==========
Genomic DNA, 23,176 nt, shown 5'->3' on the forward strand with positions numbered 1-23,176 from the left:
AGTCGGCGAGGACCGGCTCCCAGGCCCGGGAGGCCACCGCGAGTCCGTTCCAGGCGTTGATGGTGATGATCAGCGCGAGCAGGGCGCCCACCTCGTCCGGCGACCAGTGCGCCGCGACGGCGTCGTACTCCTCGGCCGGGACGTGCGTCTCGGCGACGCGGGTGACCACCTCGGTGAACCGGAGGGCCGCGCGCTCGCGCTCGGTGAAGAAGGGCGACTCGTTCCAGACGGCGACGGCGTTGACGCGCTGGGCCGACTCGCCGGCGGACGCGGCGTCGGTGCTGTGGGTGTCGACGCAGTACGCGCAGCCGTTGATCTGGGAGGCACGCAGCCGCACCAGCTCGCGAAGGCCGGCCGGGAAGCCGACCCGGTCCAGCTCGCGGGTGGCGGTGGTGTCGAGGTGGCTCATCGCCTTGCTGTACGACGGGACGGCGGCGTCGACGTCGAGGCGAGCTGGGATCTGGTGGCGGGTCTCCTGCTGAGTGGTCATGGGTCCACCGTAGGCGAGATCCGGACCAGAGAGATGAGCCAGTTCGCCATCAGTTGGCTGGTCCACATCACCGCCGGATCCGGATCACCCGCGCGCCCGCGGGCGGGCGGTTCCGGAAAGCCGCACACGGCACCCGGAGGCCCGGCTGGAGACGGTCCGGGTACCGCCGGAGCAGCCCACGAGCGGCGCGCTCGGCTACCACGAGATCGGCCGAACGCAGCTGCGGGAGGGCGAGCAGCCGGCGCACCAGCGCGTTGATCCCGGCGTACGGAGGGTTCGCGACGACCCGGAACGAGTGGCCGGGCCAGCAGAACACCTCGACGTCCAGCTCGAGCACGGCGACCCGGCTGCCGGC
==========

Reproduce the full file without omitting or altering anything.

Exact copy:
Genomic DNA, 23,176 nt, shown 5'->3' on the forward strand with positions numbered 1-23,176 from the left:
AGTCGGCGAGGACCGGCTCCCAGGCCCGGGAGGCCACCGCGAGTCCGTTCCAGGCGTTGATGGTGATGATCAGCGCGAGCAGGGCGCCCACCTCGTCCGGCGACCAGTGCGCCGCGACGGCGTCGTACTCCTCGGCCGGGACGTGCGTCTCGGCGACGCGGGTGACCACCTCGGTGAACCGGAGGGCCGCGCGCTCGCGCTCGGTGAAGAAGGGCGACTCGTTCCAGACGGCGACGGCGTTGACGCGCTGGGCCGACTCGCCGGCGGACGCGGCGTCGGTGCTGTGGGTGTCGACGCAGTACGCGCAGCCGTTGATCTGGGAGGCACGCAGCCGCACCAGCTCGCGAAGGCCGGCCGGGAAGCCGACCCGGTCCAGCTCGCGGGTGGCGGTGGTGTCGAGGTGGCTCATCGCCTTGCTGTACGACGGGACGGCGGCGTCGACGTCGAGGCGAGCTGGGATCTGGTGGCGGGTCTCCTGCTGAGTGGTCATGGGTCCACCGTAGGCGAGATCCGGACCAGAGAGATGAGCCAGTTCGCCATCAGTTGGCTGGTCCACATCACCGCCGGATCCGGATCACCCGCGCGCCCGCGGGCGGGCGGTTCCGGAAAGCCGCACACGGCACCCGGAGGCCCGGCTGGAGACGGTCCGGGTACCGCCGGAGCAGCCCACGAGCGGCGCGCTCGGCTACCACGAGATCGGCCGAACGCAGCTGCGGGAGGGCGAGCAGCCGGCGCACCAGCGCGTTGATCCCGGCGTACGGAGGGTTCGCGACGACCCGGAACGAGTGGCCGGGCCAGCAGAACACCTCGACGTCCAGCTCGAGCACGGCGACCCGGCTGCCGGC